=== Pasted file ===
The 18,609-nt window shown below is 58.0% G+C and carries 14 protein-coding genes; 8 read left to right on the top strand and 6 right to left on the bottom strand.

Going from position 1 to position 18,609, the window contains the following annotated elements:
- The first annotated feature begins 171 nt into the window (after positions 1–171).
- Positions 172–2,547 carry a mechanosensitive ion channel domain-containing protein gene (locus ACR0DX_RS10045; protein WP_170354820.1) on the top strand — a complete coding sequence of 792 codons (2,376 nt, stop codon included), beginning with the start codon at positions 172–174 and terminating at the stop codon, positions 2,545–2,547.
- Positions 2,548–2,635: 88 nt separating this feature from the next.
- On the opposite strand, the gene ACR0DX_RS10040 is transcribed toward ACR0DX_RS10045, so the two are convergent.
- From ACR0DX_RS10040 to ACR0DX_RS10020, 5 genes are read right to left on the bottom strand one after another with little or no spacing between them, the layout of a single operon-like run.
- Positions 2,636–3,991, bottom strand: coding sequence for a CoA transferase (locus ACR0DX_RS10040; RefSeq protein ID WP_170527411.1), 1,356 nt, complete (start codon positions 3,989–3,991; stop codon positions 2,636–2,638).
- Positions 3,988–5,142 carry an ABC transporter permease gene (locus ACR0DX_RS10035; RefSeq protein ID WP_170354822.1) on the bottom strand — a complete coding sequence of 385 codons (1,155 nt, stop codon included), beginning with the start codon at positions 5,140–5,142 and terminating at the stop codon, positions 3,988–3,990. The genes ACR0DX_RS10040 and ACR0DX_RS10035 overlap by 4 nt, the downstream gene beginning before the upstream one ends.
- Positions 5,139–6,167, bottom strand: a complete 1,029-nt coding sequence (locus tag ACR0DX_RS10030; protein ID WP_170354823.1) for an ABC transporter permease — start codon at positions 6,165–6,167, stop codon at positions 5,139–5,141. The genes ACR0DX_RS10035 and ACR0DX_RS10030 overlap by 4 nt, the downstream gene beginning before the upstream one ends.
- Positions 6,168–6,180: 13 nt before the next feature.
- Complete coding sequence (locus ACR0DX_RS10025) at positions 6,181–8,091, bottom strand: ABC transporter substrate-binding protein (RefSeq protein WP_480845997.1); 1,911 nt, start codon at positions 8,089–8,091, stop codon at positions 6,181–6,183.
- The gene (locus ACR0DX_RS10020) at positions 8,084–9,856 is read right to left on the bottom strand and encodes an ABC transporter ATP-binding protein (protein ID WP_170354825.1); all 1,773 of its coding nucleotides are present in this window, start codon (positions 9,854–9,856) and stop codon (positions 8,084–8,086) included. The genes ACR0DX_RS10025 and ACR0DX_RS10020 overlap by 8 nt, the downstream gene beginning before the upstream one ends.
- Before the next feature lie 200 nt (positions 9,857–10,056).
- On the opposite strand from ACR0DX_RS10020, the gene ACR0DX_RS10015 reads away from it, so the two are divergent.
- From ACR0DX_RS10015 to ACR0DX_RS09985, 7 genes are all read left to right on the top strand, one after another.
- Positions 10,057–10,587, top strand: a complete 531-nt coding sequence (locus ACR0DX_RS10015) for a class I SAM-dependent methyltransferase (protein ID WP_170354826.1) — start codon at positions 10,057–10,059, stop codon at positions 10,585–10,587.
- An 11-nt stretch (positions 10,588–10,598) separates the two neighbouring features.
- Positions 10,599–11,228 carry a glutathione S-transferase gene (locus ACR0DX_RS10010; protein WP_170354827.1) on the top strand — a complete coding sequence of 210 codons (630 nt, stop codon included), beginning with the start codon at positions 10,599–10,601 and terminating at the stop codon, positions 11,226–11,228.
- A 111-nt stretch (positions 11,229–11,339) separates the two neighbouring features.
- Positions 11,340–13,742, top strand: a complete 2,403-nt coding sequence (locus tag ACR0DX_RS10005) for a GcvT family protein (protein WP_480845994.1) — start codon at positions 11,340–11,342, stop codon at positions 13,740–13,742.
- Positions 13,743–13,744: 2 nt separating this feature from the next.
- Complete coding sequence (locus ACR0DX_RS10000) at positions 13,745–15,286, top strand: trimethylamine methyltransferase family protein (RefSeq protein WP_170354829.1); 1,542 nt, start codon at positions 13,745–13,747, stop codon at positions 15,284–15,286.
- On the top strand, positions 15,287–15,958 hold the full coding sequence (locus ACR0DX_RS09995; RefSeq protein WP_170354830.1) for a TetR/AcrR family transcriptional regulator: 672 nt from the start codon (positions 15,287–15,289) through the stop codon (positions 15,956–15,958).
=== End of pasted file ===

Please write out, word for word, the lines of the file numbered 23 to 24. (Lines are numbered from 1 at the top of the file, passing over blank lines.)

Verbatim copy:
- Complete coding sequence (locus ACR0DX_RS10000) at positions 13,745–15,286, top strand: trimethylamine methyltransferase family protein (RefSeq protein WP_170354829.1); 1,542 nt, start codon at positions 13,745–13,747, stop codon at positions 15,284–15,286.
- On the top strand, positions 15,287–15,958 hold the full coding sequence (locus ACR0DX_RS09995; RefSeq protein WP_170354830.1) for a TetR/AcrR family transcriptional regulator: 672 nt from the start codon (positions 15,287–15,289) through the stop codon (positions 15,956–15,958).